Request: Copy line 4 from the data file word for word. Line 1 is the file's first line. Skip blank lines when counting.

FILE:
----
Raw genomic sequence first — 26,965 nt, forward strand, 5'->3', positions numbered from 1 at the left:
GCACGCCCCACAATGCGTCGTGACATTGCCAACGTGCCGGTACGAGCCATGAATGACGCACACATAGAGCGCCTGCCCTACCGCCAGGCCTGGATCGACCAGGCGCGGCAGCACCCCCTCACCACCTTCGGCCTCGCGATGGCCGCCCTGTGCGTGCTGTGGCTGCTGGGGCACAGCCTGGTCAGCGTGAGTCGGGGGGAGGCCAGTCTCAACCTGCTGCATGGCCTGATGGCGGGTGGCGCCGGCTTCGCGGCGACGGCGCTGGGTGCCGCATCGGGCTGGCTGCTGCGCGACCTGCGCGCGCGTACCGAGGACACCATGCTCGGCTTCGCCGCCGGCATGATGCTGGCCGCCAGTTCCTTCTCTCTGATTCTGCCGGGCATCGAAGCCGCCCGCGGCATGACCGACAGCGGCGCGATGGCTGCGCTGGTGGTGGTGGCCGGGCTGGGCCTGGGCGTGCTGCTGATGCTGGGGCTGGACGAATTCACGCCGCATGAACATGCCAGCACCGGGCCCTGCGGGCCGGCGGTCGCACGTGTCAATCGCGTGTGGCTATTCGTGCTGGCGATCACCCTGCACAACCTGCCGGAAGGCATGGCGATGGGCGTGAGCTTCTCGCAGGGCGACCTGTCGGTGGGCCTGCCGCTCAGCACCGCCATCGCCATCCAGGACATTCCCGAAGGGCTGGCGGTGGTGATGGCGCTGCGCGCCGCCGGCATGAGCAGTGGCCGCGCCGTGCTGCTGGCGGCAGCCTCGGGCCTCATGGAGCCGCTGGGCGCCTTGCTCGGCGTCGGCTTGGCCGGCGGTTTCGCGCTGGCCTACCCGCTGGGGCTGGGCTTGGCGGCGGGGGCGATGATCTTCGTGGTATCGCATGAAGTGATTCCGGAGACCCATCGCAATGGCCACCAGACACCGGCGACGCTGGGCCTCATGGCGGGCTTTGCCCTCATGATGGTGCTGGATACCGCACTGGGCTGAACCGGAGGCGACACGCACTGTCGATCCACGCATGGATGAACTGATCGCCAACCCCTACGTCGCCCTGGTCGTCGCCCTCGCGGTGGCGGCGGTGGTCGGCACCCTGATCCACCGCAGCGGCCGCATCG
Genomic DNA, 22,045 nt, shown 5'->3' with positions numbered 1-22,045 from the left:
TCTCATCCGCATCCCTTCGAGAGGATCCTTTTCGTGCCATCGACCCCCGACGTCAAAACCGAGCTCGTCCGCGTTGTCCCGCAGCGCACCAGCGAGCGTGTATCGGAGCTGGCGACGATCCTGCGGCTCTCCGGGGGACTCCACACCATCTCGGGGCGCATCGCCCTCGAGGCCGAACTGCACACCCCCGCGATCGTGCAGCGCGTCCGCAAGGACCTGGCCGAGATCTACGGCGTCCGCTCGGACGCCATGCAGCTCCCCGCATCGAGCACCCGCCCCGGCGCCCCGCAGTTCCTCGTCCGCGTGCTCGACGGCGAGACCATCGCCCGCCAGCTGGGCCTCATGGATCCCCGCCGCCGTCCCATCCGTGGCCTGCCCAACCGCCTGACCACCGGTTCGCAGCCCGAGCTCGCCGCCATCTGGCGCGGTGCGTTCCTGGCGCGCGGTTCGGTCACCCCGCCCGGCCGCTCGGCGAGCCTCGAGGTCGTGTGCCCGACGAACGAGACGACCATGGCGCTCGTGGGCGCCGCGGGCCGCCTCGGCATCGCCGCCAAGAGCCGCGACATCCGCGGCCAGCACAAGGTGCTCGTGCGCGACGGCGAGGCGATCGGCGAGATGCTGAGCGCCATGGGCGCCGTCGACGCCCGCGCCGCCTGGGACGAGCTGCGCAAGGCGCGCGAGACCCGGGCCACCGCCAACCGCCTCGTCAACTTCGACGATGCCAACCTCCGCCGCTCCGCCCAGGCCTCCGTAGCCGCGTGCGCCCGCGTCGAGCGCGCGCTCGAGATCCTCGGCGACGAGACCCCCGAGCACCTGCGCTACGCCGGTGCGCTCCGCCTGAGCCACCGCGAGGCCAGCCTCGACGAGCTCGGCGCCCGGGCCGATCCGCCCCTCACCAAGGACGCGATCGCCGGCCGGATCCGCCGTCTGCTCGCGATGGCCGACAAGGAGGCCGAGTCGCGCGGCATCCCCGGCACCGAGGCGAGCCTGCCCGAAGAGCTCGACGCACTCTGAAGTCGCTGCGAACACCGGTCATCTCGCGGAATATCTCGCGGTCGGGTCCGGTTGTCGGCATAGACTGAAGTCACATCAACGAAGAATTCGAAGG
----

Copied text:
TCTCATCCGCATCCCTTCGAGAGGATCCTTTTCGTGCCATCGACCCCCGACGTCAAAACCGAGCTCGTCCGCGTTGTCCCGCAGCGCACCAGCGAGCGTGTATCGGAGCTGGCGACGATCCTGCGGCTCTCCGGGGGACTCCACACCATCTCGGGGCGCATCGCCCTCGAGGCCGAACTGCACACCCCCGCGATCGTGCAGCGCGTCCGCAAGGACCTGGCCGAGATCTACGGCGTCCGCTCGGACGCCATGCAGCTCCCCGCATCGAGCACCCGCCCCGGCGCCCCGCAGTTCCTCGTCCGCGTGCTCGACGGCGAGACCATCGCCCGCCAGCTGGGCCTCATGGATCCCCGCCGCCGTCCCATCCGTGGCCTGCCCAACCGCCTGACCACCGGTTCGCAGCCCGAGCTCGCCGCCATCTGGCGCGGTGCGTTCCTGGCGCGCGGTTCGGTCACCCCGCCCGGCCGCTCGGCGAGCCTCGAGGTCGTGTGCCCGACGAACGAGACGACCATGGCGCTCGTGGGCGCCGCGGGCCGCCTCGGCATCGCCGCCAAGAGCCGCGACATCCGCGGCCAGCACAAGGTGCTCGTGCGCGACGGCGAGGCGATCGGCGAGATGCTGAGCGCCATGGGCGCCGTCGACGCCCGCGCCGCCTGGGACGAGCTGCGCAAGGCGCGCGAGACCCGGGCCACCGCCAACCGCCTCGTCAACTTCGACGATGCCAACCTCCGCCGCTCCGCCCAGGCCTCCGTAGCCGCGTGCGCCCGCGTCGAGCGCGCGCTCGAGATCCTCGGCGACGAGACCCCCGAGCACCTGCGCTACGCCGGTGCGCTCCGCCTGAGCCACCGCGAGGCCAGCCTCGACGAGCTCGGCGCCCGGGCCGATCCGCCCCTCACCAAGGACGCGATCGCCGGCCGGATCCGCCGTCTGCTCGCGATGGCCGACAAGGAGGCCGAGTCGCGCGGCATCCCCGGCACCGAGGCGAGCCTGCCCGAAGAGCTCGACGCACTCTGAAGTCGCTGCGAACACCGGTCATCTCGCGGAATATCTCGCGGTCGGGTCCGGTTGTCGGCATAGACTGAAGTCACATCAACGAAGAATTCGAAGG